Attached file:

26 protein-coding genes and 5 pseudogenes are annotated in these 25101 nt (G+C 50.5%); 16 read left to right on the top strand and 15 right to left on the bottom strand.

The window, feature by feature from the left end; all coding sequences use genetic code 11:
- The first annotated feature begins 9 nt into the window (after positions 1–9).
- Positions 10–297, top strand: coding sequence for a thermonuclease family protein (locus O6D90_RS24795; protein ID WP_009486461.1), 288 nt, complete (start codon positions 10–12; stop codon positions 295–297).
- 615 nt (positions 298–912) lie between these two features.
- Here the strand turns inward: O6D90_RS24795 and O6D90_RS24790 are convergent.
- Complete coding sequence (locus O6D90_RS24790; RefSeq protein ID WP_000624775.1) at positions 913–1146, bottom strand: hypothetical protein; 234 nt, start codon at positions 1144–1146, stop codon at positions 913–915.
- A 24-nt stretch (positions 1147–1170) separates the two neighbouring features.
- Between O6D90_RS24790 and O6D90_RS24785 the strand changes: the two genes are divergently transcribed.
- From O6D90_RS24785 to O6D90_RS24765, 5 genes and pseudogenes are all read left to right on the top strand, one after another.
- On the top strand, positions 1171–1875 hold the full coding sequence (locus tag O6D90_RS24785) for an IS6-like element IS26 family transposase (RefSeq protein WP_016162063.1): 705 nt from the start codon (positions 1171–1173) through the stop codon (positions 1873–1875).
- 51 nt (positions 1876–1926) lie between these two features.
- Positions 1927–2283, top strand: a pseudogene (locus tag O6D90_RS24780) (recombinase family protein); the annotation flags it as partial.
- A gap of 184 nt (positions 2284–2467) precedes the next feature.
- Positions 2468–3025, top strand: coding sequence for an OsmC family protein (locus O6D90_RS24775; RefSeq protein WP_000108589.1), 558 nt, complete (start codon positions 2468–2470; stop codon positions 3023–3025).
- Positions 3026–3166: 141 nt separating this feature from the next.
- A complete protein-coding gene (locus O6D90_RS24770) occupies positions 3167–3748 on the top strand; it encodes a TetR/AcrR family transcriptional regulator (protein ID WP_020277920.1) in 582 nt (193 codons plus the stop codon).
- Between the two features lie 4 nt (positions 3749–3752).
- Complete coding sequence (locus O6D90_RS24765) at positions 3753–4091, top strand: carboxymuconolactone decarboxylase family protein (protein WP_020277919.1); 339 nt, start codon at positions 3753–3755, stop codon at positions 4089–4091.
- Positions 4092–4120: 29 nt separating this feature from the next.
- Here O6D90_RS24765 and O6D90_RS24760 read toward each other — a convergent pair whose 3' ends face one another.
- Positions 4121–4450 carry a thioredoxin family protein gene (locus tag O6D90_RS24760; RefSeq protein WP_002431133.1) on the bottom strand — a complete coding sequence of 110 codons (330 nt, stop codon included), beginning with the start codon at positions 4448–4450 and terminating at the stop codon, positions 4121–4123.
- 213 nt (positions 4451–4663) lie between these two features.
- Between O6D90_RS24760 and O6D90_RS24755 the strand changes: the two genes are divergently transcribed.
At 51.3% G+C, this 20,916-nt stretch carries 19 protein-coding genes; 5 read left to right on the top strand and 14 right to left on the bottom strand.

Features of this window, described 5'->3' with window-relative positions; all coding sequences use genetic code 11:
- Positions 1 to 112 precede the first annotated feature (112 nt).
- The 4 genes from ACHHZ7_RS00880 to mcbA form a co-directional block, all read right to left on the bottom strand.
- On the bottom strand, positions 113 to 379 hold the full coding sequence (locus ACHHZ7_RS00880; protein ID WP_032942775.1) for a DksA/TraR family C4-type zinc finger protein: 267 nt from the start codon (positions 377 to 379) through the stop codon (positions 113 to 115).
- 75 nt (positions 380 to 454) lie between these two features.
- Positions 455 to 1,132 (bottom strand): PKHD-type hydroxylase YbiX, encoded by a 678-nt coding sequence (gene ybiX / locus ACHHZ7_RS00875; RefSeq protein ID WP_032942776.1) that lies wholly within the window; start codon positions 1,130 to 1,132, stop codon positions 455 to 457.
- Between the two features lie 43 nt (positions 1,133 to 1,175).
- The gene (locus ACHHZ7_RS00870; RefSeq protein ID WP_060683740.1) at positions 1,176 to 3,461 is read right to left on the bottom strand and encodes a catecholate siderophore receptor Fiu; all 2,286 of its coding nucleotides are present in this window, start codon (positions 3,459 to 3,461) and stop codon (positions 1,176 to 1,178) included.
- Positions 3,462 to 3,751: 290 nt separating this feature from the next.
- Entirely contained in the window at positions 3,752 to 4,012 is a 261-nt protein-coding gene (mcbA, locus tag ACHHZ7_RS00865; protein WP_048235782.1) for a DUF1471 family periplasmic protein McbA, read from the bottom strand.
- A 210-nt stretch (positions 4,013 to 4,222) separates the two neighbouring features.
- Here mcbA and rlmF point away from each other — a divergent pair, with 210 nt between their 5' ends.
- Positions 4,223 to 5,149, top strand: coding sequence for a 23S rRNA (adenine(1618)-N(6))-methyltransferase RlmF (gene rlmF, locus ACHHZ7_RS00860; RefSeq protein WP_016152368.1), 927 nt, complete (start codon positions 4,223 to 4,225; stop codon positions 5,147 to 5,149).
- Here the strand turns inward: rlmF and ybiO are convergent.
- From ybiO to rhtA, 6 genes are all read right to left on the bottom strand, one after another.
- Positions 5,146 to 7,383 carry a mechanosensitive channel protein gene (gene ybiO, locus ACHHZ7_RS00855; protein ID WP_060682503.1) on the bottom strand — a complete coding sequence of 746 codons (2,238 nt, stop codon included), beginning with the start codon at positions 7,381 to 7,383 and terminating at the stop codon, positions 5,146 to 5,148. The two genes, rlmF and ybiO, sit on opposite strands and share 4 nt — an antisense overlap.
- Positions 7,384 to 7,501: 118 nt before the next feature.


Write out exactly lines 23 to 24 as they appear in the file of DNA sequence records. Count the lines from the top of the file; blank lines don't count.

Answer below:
- 213 nt (positions 4451–4663) lie between these two features.
- Between O6D90_RS24760 and O6D90_RS24755 the strand changes: the two genes are divergently transcribed.